The sequence of steps through which the present invention undergoes in performing its function is shown in FIGS. 5A through 13. Both incoming and outgoing calls are processed by the ISDN telephonic unit 30, FIG. 1, as a series of states assigned to the call as it progresses to completion as seen in FIGS. 6A-6L. The program of the microprocessor 50, FIG. 2, includes a base level executive program as seen in FIG. 5A from which the microprocessor 50, FIG. 2, departs to execute a sequence of steps to which a call has been assigned. The base level program in FIG. 5A is the program which the microprocessor 50 is returned from the various other programs as depicted in FIGS. 6A-6L, FIG. 7, FIG. 8 and FIGS. 9-13.

Referring to FIG. 5A, the microprocessor 50, FIG. 2, executes all necessary hardware and software initializations including initialization of ISDN integrated circuits in step 200. the microprocessor 50, FIG. 2, proceeds into execute a scheduling algorithm to set timers, which when expired begins the execution of specific processing tasks in step 201. The microprocessor 50 scans the work queues for any new events in step 202 such as ISDN messages or physical devices requiring processing. If new ISDN message events are discovered by the scan, then the microprocessor 50, FIG. 2, proceeds to step 203, FIG. 5A, where call state sequencing is carried out.

Now referring to FIG. 5B, which is a detailed description of FIG. 5A. The routine begins at step 204 from either a reset or power on condition. The 10 millisecond interrupt timer is disabled into prevent branched program flow before the hardware and software elements are initialized in step 205. Hardware components are initialized in step 206 and all call appearance values are set to be inactive since the ISDN telephonic unit 30, FIG. 2, in this condition, is not processing any calls in step 207, FIG. 5B. All call appearances are also set to the off-hook state in step 208 in order to initialize the telephonic unit 30 for use in an ACD system 28, FIG. 1, since no hookswitch exists in an ACD system.

The work queues are initialized and set to an empty state in step 209 by the microprocessor 50, FIG. 2. Priorities for any predetermined tasks for the work queue are also set in step 209. The software based timers used to signal the execution of work queue tasks are initialized in step 210.

Upon completion of the initialization of variables, the 10 millisecond interrupt timer is activated in step 211, and the microprocessor 50, FIG. 2, attempts to establish an ISDN communication with the ACD 20, FIG. 1, in step 212, FIG. 5B. Now referring to FIG. 5C, which is a continuation of FIG. 5B, program execution advances to step 213, which is figuratively labeled the null state. This section of program code is the main loop of program code for the ISDN telephonic unit 30, FIG. 1.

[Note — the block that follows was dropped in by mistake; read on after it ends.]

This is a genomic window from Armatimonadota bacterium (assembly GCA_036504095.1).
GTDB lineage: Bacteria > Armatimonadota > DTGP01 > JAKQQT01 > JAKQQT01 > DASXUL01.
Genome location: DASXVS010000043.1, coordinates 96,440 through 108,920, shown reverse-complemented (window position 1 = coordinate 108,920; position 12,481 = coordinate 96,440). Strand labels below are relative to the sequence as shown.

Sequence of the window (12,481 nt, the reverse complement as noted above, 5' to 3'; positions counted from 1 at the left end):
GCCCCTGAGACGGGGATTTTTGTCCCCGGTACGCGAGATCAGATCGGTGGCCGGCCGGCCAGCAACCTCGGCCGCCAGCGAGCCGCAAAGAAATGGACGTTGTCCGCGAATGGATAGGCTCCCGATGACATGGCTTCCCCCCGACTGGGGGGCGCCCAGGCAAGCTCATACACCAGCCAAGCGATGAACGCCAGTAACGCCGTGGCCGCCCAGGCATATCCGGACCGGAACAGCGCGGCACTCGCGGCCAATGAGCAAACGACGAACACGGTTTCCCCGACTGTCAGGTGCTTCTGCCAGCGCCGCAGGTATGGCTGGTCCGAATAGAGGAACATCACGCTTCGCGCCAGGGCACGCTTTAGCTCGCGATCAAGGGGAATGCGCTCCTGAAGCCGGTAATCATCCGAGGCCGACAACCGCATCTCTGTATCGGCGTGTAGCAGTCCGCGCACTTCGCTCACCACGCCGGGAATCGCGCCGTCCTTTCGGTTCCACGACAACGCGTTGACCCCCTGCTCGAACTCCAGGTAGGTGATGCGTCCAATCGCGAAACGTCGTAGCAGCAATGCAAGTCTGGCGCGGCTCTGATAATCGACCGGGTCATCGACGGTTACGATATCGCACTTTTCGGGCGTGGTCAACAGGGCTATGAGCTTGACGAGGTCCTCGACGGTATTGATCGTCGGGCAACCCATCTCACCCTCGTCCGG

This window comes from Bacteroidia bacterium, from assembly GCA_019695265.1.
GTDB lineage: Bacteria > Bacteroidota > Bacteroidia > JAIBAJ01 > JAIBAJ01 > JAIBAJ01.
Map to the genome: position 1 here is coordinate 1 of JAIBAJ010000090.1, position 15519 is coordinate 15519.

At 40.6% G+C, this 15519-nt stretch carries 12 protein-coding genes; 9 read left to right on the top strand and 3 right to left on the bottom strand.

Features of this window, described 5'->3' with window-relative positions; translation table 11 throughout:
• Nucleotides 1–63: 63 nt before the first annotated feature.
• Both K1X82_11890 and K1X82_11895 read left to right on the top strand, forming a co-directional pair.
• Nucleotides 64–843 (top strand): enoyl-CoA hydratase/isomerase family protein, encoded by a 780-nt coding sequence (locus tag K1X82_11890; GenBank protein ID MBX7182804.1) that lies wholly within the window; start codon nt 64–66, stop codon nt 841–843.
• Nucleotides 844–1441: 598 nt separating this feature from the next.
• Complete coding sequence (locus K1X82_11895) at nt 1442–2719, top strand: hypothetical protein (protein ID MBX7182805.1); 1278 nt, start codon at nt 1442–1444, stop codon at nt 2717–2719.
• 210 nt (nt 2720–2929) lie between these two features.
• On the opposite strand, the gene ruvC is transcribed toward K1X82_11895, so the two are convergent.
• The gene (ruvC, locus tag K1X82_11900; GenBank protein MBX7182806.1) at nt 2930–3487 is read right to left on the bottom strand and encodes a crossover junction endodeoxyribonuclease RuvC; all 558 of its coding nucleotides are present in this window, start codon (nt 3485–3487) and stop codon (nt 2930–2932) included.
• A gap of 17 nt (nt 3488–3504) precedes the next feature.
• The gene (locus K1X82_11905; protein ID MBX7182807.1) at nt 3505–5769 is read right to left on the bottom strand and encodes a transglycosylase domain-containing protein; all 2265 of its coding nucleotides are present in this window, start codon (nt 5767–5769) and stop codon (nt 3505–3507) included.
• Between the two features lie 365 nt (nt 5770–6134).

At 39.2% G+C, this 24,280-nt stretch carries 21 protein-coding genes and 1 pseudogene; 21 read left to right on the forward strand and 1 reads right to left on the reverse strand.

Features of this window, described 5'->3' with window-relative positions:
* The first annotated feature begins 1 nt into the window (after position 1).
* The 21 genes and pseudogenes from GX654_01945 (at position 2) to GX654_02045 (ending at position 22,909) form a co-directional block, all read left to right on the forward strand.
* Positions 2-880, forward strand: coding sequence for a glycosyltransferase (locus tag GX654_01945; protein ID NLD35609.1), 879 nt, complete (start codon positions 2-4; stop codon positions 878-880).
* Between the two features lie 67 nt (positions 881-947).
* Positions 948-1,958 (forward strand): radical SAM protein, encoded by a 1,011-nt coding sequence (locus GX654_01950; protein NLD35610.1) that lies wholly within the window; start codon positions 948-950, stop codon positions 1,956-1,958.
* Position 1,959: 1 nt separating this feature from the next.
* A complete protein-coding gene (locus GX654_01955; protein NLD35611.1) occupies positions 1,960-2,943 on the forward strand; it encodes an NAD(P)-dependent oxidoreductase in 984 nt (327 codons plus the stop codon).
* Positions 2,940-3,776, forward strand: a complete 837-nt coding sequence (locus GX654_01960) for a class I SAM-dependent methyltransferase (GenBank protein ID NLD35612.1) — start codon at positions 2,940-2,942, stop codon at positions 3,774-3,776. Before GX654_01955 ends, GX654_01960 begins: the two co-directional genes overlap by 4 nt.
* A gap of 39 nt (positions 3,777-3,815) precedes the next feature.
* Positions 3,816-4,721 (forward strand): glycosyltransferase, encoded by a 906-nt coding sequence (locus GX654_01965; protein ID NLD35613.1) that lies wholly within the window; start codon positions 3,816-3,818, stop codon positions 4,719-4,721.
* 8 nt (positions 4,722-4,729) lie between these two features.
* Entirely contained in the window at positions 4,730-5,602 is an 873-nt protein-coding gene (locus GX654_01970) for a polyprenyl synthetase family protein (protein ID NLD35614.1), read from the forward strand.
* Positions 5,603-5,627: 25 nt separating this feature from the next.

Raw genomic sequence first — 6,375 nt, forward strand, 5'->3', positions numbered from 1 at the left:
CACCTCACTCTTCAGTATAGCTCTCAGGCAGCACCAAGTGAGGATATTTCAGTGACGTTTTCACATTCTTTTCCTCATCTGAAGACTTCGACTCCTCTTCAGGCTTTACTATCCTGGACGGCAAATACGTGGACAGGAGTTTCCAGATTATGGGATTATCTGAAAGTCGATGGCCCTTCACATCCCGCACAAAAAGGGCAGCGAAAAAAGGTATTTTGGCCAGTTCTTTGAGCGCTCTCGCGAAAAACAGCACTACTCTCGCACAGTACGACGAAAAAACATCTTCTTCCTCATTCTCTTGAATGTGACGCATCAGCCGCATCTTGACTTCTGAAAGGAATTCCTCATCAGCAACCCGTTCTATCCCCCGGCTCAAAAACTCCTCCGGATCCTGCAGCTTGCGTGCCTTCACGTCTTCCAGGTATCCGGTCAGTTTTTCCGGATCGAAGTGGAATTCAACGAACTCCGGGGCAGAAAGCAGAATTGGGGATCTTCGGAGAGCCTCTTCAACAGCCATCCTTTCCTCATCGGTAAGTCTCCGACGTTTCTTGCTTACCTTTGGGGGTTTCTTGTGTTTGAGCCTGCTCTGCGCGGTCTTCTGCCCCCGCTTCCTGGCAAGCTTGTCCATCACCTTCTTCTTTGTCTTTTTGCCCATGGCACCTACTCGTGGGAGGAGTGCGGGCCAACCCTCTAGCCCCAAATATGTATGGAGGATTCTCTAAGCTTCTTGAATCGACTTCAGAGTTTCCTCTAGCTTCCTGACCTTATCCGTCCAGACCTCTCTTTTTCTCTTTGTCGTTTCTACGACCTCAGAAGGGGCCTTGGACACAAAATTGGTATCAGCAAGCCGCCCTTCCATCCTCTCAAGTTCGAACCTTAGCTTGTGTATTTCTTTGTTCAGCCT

In step 214, the microprocessor 50, FIG. 2, checks the highest priority task work flags being set in the RAM 54 work queues. The microprocessor 50 accomplishes this task by reading the memory locations assigned to the work queue and checking the value of the flag against the value of an active flag, in step 215, FIG. 5C. If a flag of the task is not set to a high priority then a flag of lower priority is checked for the work queue until the lowest priority flag is tested in step 216.

If a work flag is affirmatively set, the microprocessor 50, FIG. 2, resets the work flag in step 217, FIG. 5C, to indicate that it is executing the task in step 218. The microprocessor 50 determines if the task is complete in step 219. If the task does not complete in the time interval assigned through use of the software timers, the task work flag is set in step 220 to indicate further processing is required for the task. In either case, program execution returns to the null state in step 213.

The flow charts of FIGS. 6A-6L illustrate the principle of call sequencing in the ISDN telephonic unit 30 as described in step 203, FIG. 5A, in the execution of call state progression resulting form ISDN messages received from the ACD 20. The descriptions of the activity of the phone LED's 93, FIG. 4, are shown to further clarify the flow charts.

FIG. 6A shows how a call, when being in the call states shown in the figure proceeds to call state UO, FIG. 6H, null call state, as a result of the ACD 20, FIG. 1, sending a layer 3 message named "release". A call is disconnected from the ISDN telephonic unit 30 and to the LED's 93, FIG. 4, which indicate call presence are extinguished. If messages not of the type shown occur in the call state, the processing of the message occurs later in the program execution.

FIG. 6B shows how a call, when being in the call states shown in the figure, proceeds to call state UO, FIG. 6H, null call state, as a result of the ACD 20, FIG. 1, sending a layer 3 message named "disconnect". A call begins the sequence of being disconnected form the ISDN telephonic unit 30. If messages not of the type shown occur in the call state, the processing of the message occurs later in the program execution.